State Department Deputy Spokesperson Robert Palladino told reporters Tuesday that Grenell and his staff were holding a "strategy meeting" in Berlin with 11 activists from "different countries in Europe." The initiative was first reported by NBC News.
"This really is not a big policy departure. This is long-standing and it's bipartisan," Palladino said. "I would say that this is a good opportunity to listen and to discuss ideas about how the United States can advance decriminalization of homosexuality around the world, and that's been our policy."
NBC reported that the push is aimed in part at denouncing Iran over its human rights record. Grenell, who is openly gay, has become the most vocal critic of Tehran among Trump's ambassadorial appointments.
Earlier this month, Grenell penned an opinion piece in the German tabloid Bild in which he criticized the recent public hanging of a 31-year-old Iranian man accused of violating the country's strict anti-gay sex laws. Iran's state-run media reported that the man also kidnapped two 15-year-old boys.
Grenell wrote that the execution "should be a wakeup call for anyone who supports basic human rights ... Barbaric public executions are all too common in a country where consensual homosexual relationships are criminalized and punishable by flogging and death."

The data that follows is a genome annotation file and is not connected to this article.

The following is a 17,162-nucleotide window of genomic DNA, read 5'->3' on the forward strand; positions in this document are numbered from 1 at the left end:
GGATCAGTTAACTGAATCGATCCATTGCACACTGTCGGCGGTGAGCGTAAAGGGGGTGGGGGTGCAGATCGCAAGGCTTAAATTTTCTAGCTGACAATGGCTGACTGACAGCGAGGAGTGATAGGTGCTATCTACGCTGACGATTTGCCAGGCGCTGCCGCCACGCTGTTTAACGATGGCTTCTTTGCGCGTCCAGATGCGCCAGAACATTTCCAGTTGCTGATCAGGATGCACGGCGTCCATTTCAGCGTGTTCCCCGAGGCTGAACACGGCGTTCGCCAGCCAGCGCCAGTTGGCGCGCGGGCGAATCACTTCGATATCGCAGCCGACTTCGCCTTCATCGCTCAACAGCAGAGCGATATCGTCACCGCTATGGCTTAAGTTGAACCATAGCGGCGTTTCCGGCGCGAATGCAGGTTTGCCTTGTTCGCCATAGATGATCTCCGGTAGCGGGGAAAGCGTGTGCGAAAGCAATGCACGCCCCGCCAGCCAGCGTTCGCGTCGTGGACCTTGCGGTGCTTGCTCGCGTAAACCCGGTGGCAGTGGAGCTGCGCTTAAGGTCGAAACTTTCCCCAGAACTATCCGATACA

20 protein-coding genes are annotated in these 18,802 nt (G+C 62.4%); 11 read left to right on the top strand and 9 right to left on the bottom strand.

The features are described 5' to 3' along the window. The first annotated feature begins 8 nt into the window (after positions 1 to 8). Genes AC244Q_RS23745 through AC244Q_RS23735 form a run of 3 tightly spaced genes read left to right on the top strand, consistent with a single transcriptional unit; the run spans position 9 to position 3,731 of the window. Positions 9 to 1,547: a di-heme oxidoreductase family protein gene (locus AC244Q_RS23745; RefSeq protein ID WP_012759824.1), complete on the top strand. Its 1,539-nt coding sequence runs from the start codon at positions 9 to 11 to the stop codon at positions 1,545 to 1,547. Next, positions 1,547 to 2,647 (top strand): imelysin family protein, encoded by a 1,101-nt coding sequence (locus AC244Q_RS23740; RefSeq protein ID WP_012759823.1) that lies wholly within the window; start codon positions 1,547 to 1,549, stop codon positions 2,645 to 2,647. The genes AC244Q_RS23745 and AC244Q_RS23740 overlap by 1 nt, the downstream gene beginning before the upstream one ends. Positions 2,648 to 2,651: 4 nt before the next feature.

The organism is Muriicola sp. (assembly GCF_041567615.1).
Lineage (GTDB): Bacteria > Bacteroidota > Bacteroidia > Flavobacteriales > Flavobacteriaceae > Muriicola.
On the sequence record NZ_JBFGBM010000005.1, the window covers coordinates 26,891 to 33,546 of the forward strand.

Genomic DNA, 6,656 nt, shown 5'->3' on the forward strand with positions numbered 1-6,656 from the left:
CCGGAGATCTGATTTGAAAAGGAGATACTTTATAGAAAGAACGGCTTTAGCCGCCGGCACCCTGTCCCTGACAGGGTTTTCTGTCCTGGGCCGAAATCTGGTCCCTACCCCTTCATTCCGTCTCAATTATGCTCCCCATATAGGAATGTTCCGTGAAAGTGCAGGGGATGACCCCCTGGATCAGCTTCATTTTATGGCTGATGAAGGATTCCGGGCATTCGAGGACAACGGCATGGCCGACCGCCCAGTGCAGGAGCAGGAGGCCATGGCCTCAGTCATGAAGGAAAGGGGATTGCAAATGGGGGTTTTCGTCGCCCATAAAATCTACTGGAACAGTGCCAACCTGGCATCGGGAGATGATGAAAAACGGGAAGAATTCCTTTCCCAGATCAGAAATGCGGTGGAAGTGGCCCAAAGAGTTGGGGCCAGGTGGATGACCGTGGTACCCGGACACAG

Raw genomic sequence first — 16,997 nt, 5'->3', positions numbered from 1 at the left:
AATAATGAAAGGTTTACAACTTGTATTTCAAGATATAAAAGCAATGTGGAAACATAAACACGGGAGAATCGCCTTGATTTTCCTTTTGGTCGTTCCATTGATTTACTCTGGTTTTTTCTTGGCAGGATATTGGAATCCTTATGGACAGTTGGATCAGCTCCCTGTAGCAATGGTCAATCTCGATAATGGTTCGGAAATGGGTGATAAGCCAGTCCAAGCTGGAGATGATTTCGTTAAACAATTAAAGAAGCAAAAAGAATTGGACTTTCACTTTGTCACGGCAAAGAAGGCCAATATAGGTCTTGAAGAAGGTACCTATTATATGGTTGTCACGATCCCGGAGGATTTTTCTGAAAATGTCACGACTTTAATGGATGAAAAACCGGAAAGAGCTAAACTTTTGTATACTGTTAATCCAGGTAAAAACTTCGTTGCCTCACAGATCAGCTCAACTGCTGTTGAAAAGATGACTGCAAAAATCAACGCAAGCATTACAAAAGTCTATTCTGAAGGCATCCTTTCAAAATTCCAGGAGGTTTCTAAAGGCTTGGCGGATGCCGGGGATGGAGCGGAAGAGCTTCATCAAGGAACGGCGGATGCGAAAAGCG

"In Iran, where children as young as nine can be sentenced to death, gay teenagers are publically hanged in order to terrify and intimidate others from coming out," the ambassador added. "Iran’s horrific actions are on par with the brutality and savagery regularly demonstrated by ISIS."
On Monday, Grenell tweeted a response to a video clip of Iran Foreign Minister Javad Zarif addressing the Munich Security Conference in Germany over the weekend. In the clip, Zarif stated: "I’m a human rights professor. I have taught human rights for over 30 years. So, I have concerns about human rights. I believe human rights need to be respected. I believe human rights for [Iran] is a security requirement, not a moral nicety. It’s a security requirement … respecting their rights, respecting their freedoms is not just a moral obligation for us, it’s a national security requirement for us."
"A professor who is helping to hang gay students?" Grenell tweeted, adding "criminalizing homosexuality is in direct violation of the Universal Declaration of Human Rights. #totalBS"
A 2017 report by the International Lesbian, Gay, Bisexual, Trans and Intersex Association found that same-sex relationships are criminalized in 72 countries, most of them in the Middle East, South Asia and sub-Saharan Africa. The report found Iran was one of eight countries in which homosexual activity can result in the death penalty, along with Sudan, Yemen, Qatar, the United Arab Emirates, Saudi Arabia and parts of Somalia and Nigeria.